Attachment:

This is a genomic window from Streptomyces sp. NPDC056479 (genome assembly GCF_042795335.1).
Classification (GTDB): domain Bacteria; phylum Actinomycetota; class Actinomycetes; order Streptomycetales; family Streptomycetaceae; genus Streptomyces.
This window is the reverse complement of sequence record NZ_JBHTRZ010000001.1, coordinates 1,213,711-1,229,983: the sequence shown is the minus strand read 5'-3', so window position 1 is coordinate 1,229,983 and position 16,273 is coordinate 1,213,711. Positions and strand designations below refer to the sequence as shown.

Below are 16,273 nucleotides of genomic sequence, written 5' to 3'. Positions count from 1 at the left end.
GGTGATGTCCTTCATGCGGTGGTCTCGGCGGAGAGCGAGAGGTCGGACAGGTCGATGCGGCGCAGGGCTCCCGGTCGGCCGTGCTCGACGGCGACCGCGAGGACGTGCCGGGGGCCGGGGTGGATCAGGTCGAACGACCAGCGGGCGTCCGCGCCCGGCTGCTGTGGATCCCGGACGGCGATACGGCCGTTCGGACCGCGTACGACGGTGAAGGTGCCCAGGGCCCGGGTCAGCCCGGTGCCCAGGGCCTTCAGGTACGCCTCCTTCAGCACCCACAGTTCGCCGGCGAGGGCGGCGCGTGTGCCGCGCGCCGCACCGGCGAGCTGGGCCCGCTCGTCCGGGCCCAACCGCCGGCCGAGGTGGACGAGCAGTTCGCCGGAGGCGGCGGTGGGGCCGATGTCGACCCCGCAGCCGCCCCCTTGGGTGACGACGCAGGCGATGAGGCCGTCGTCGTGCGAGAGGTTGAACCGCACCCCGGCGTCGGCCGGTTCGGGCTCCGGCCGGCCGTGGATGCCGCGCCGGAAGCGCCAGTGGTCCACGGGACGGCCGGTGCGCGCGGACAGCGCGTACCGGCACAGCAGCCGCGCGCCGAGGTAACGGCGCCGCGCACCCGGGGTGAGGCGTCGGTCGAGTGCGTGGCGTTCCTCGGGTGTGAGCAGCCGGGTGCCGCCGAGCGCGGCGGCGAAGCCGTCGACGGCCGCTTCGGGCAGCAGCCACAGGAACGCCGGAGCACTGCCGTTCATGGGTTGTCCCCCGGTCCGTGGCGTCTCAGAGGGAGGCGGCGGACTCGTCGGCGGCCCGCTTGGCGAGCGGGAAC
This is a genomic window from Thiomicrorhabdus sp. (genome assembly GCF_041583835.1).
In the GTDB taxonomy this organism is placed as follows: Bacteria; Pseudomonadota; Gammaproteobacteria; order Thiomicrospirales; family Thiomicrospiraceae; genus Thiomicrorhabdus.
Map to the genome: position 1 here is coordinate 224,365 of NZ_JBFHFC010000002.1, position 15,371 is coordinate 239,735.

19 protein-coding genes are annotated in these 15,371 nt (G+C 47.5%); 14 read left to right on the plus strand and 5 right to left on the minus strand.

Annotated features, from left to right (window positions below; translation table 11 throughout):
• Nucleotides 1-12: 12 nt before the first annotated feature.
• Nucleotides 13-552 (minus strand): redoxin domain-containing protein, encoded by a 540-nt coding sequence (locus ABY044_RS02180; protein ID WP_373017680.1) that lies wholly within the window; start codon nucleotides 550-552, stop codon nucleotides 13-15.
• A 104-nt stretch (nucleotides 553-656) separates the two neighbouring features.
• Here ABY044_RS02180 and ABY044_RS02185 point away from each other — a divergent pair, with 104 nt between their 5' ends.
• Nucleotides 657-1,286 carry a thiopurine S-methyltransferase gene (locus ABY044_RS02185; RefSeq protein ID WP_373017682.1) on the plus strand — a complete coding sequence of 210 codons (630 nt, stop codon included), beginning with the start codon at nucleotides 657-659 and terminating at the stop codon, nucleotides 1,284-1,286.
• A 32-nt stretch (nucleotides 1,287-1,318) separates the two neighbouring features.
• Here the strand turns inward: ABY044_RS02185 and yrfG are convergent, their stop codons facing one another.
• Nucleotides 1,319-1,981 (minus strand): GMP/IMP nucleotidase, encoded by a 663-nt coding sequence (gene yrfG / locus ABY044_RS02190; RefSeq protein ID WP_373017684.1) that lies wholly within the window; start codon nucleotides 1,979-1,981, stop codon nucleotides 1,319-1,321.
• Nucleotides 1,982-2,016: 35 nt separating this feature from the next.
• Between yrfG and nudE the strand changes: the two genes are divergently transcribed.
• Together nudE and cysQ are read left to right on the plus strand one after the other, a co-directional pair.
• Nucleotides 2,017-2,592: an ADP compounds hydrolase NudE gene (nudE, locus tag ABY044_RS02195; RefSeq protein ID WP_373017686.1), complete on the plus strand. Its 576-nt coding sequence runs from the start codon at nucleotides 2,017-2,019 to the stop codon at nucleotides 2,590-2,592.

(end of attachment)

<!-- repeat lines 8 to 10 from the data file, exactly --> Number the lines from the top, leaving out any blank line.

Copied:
Map to the genome: position 1 here is coordinate 224,365 of NZ_JBFHFC010000002.1, position 15,371 is coordinate 239,735.

19 protein-coding genes are annotated in these 15,371 nt (G+C 47.5%); 14 read left to right on the plus strand and 5 right to left on the minus strand.

Annotated features, from left to right (window positions below; translation table 11 throughout):